Mar 29, 2018
This episode was recorded as a reward for us reaching 25
patrons on patreon. Sorry that it took us a while to find the time
to record it, but we want to personally thank all of you who are
patrons, you have no idea how much that means to us and encourages
us to keep the podcast going. If you haven’t become one yet, we
will be setting a new goal of one hundred patrons and we will be
setting a new reward for when we reach that goal. We’re looking for
your thoughts on what the reward should be so feel free to hit us
up on twitter @MAKCapitalism if you have some ideas.
Jared and Josh discuss the degree to which they had or didn’t
have political mentors growing up. Jared talks about Kwame Ture's
(f/k/a Stokley Carmichael) influence on his father, and how that
shaped some of the actions his father took during his own period of
radicalization. Jared talks about how his father’s confrontation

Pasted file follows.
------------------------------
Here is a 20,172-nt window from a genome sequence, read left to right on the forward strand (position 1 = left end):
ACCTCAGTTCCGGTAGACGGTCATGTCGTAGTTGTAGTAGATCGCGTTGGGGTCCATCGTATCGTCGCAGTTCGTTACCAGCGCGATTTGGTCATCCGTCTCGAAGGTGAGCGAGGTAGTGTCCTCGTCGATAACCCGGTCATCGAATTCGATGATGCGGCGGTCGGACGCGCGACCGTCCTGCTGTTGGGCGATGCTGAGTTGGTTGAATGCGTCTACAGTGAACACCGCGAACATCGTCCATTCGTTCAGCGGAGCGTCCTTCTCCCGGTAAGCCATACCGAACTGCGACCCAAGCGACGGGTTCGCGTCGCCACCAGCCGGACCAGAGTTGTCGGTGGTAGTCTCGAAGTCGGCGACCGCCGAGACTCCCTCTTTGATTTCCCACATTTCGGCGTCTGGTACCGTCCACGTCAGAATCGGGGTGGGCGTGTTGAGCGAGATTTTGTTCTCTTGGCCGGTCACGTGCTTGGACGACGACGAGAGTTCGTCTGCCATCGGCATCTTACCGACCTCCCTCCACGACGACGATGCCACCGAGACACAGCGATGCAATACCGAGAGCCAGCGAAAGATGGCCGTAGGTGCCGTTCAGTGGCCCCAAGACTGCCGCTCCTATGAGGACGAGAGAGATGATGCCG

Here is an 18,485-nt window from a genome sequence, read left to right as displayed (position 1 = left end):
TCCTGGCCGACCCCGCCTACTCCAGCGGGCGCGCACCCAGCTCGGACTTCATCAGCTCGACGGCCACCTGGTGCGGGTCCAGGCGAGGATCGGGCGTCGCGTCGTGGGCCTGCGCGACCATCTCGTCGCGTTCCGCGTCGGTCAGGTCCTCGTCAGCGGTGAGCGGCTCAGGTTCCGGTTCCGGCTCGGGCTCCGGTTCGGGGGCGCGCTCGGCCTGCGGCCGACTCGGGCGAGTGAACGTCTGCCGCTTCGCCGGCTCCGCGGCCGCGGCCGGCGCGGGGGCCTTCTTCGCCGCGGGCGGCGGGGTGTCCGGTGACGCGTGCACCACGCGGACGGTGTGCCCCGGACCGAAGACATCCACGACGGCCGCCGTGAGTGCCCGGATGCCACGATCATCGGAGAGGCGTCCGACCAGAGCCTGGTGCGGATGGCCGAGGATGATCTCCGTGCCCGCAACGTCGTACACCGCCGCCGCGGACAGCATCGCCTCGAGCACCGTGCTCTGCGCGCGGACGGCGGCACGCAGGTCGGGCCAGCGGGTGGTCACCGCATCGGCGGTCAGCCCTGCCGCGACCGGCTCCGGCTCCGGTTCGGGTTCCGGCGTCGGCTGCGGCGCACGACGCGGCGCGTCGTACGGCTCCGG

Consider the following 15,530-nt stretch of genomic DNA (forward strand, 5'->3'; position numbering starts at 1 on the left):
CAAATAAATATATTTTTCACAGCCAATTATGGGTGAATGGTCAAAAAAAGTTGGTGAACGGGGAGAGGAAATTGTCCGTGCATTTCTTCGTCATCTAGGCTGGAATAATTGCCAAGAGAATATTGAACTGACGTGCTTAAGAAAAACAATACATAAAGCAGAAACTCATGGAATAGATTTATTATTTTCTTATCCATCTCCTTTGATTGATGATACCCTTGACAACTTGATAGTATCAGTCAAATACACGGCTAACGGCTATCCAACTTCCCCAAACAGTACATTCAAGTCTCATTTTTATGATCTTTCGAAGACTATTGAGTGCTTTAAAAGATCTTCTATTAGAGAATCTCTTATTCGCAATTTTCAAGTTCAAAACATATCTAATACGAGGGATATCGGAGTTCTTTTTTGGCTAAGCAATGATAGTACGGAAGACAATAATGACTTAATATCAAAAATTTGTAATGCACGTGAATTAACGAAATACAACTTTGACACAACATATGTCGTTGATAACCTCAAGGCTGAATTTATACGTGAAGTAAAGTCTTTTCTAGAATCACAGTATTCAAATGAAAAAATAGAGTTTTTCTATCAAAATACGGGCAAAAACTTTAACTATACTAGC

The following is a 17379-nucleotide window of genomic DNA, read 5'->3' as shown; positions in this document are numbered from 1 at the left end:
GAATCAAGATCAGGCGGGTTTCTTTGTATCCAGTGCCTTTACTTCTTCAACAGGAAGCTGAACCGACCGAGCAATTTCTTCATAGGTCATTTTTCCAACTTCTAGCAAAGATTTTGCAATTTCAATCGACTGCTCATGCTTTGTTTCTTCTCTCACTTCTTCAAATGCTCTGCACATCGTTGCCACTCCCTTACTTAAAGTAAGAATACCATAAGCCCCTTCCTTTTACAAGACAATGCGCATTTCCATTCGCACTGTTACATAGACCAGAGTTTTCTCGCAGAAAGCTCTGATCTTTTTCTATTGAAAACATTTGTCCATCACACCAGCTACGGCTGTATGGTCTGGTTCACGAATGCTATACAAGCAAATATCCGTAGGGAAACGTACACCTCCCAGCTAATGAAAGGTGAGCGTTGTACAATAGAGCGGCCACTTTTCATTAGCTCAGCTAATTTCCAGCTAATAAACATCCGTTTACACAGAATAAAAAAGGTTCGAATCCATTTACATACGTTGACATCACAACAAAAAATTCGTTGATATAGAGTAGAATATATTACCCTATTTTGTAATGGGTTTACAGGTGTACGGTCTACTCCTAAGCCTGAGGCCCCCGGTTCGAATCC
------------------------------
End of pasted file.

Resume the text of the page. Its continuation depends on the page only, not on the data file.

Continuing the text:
with the state at the 1968 DNC in Chicago lead to his basic
refutation of armed revolution within a US context. Josh discusses
how he learned to analyze politics not so much from mentors, but by
observing different relationships growing up.
Both Jared and Josh discuss how state violence compelled them
into political activism, organizing and protest. Josh also talks
about how for him the murder of Trayvon Martin and the lack of
justice in that case was very impactful for him, growing up in same
area of South Florida.
Josh spoke about the dangers of reformism as it applies to
state violence and the short-sightedness of many of the reformist
demands that came out certain strains of the Black Lives Matter
movement, including the big push for body cameras.
Both Josh and Jared discuss how working within anti-racist and
state violence reform organizing and watching the rise of hyper
visible (neo)liberal figures out of those platforms who built their
own fame sometimes at the expense of the movement as a whole.